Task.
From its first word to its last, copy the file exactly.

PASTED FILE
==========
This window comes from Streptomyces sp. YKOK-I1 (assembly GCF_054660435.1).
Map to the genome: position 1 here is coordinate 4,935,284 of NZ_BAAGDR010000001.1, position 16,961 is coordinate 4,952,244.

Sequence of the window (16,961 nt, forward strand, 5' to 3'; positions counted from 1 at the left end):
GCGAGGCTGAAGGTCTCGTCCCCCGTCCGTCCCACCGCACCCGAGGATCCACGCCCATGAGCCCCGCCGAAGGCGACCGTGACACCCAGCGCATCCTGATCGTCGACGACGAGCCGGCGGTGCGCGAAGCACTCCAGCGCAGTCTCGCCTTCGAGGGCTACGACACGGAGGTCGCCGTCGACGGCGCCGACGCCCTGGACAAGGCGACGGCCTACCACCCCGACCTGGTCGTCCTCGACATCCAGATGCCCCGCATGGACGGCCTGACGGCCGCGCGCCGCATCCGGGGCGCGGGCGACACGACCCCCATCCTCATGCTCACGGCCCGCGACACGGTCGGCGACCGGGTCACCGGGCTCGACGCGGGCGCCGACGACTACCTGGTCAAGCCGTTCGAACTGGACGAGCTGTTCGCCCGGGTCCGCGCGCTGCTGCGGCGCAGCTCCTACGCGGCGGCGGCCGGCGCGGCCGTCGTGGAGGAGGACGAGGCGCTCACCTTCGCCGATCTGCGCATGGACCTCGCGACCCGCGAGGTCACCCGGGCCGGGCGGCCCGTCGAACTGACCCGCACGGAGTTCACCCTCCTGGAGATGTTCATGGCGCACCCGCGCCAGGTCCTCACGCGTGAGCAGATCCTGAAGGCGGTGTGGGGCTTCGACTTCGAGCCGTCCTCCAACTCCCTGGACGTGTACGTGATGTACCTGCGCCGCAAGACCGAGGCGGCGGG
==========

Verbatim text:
This window comes from Streptomyces sp. YKOK-I1 (assembly GCF_054660435.1).
Map to the genome: position 1 here is coordinate 4,935,284 of NZ_BAAGDR010000001.1, position 16,961 is coordinate 4,952,244.

Sequence of the window (16,961 nt, forward strand, 5' to 3'; positions counted from 1 at the left end):
GCGAGGCTGAAGGTCTCGTCCCCCGTCCGTCCCACCGCACCCGAGGATCCACGCCCATGAGCCCCGCCGAAGGCGACCGTGACACCCAGCGCATCCTGATCGTCGACGACGAGCCGGCGGTGCGCGAAGCACTCCAGCGCAGTCTCGCCTTCGAGGGCTACGACACGGAGGTCGCCGTCGACGGCGCCGACGCCCTGGACAAGGCGACGGCCTACCACCCCGACCTGGTCGTCCTCGACATCCAGATGCCCCGCATGGACGGCCTGACGGCCGCGCGCCGCATCCGGGGCGCGGGCGACACGACCCCCATCCTCATGCTCACGGCCCGCGACACGGTCGGCGACCGGGTCACCGGGCTCGACGCGGGCGCCGACGACTACCTGGTCAAGCCGTTCGAACTGGACGAGCTGTTCGCCCGGGTCCGCGCGCTGCTGCGGCGCAGCTCCTACGCGGCGGCGGCCGGCGCGGCCGTCGTGGAGGAGGACGAGGCGCTCACCTTCGCCGATCTGCGCATGGACCTCGCGACCCGCGAGGTCACCCGGGCCGGGCGGCCCGTCGAACTGACCCGCACGGAGTTCACCCTCCTGGAGATGTTCATGGCGCACCCGCGCCAGGTCCTCACGCGTGAGCAGATCCTGAAGGCGGTGTGGGGCTTCGACTTCGAGCCGTCCTCCAACTCCCTGGACGTGTACGTGATGTACCTGCGCCGCAAGACCGAGGCGGCGGG